Our goal is to share information and products that are truly helpful to renters.
If you click on a link or buy a product from one of the partners on our site, we get paid a little bit for making the introduction. This means we might feature certain partners sooner, more frequently, or more prominently in our articles, but we’ll always make sure you have a good set of options. This is how we are able to provide you with the content and features for free. Our partners cannot pay us to guarantee favorable reviews of their products or services — and our opinions and advice are our own based on research and input from renters like you. Here is a list of our partners.
How to get an apartment without credit
Don’t let no credit history or bad credit keep you from renting
If you have a good credit history, it’s a lot easier to get approved for a rental. But if you have bad credit — or no credit history at all — it doesn’t mean you can’t still find a great place to rent. Many landlords might be willing to work with you if you have marginal or no credit if you can show them that you will be a good renter. If you’ve been wondering how to get an apartment without credit, we’ve found some ways to help increase your chances of getting approved. By doing one of these things or a few of them combined you may be able to obtain a lease to your chosen apartment easier than you imagined.
10 ways to get approved for the apartment you want
1. Explain your credit history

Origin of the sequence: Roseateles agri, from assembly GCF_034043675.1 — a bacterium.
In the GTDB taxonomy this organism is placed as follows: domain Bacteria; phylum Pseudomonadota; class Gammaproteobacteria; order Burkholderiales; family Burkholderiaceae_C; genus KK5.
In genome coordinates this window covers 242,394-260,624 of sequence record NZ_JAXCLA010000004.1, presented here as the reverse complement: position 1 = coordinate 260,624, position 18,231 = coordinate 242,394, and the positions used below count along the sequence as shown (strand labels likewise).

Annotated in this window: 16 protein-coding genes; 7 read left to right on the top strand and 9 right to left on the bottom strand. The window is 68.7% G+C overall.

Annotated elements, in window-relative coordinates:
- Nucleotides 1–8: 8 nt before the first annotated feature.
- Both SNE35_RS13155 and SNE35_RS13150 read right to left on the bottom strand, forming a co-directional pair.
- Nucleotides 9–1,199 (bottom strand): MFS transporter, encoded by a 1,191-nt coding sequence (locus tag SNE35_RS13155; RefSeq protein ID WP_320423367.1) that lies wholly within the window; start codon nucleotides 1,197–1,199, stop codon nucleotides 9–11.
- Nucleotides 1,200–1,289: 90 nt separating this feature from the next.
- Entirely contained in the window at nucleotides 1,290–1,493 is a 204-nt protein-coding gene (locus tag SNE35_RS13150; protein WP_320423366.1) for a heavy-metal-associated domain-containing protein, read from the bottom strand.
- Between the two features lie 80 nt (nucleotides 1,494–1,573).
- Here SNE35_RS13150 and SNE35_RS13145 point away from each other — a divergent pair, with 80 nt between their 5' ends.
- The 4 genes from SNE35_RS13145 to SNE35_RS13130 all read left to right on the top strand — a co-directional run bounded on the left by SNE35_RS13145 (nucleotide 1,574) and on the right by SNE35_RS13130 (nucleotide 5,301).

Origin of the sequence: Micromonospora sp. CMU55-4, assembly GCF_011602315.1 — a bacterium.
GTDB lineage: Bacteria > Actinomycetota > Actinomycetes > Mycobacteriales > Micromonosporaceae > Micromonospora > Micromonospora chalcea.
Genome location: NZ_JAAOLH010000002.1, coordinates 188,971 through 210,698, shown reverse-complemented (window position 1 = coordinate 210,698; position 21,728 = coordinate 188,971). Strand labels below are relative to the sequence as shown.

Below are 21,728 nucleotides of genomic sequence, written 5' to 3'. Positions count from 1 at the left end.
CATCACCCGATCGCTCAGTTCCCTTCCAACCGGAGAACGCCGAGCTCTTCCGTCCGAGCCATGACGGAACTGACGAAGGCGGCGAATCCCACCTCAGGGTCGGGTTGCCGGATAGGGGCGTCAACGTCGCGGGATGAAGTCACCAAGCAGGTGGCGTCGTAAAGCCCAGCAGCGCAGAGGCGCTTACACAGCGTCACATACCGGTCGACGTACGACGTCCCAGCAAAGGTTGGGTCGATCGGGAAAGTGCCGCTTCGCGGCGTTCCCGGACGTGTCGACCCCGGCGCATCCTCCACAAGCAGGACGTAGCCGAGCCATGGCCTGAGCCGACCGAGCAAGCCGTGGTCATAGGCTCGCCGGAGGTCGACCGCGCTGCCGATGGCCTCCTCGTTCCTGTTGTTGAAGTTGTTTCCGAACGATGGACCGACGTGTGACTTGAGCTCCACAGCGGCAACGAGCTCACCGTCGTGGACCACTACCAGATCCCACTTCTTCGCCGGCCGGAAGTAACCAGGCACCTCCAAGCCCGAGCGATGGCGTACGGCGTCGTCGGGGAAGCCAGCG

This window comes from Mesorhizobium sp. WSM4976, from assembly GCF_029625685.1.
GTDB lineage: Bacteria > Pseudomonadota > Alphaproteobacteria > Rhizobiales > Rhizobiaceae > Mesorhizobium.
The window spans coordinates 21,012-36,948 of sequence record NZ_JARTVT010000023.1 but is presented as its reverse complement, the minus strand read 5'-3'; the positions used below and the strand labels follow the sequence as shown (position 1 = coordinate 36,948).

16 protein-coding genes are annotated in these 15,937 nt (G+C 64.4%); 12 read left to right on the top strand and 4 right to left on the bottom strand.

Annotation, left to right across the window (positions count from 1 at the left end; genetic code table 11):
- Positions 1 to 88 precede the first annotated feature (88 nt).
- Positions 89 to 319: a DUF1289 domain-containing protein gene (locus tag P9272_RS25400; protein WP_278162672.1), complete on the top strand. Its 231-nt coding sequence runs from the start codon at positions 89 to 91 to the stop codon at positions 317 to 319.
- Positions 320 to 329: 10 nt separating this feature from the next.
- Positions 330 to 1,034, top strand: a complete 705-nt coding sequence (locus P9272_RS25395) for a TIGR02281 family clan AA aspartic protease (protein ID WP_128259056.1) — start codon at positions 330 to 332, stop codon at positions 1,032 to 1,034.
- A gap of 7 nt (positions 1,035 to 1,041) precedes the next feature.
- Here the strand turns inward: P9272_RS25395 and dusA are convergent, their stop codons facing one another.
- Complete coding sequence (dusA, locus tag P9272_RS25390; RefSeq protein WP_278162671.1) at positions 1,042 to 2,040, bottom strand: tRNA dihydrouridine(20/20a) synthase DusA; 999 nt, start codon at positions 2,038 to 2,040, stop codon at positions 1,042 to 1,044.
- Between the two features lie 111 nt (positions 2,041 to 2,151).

If you don’t have a credit history at all, this means you don’t owe money or have to make monthly payments. Try using this to your advantage. Explain to your future landlord that because you don’t have debt and other monthly obligations, making rent is pretty easy.
If you’ve been intentional about not using credit because you don’t want to spend more than you can actually afford, explain that, too. Landlords understand it takes time to establish a credit history.
If you have a bad credit history, be prepared to explain why and what happened. Most importantly, share how you’ve changed your approach to managing your money and are focused on not acquiring any new debt. If your circumstances have also changed — like you got a different job and now earn more — share that, too.
Check your credit score by getting a current credit report. Identify areas that may need explanation. Your goal is to help them understand that you are being intentional about your money and that they should trust you can afford what you say you can afford.
2. Prove your income or a savings balance
Landlords like to see a solid credit history, but more importantly, they want to know you have a reliable income to pay your rent. Volunteer to supply recent pay stubs, a W-2, and even a letter from your employer to help reassure a nervous landlord.
If you have a savings account balance, offer to show this to them as well. (Don’t forget to mark out your account number with a black marker. No need to share more details than they need at this stage of the game).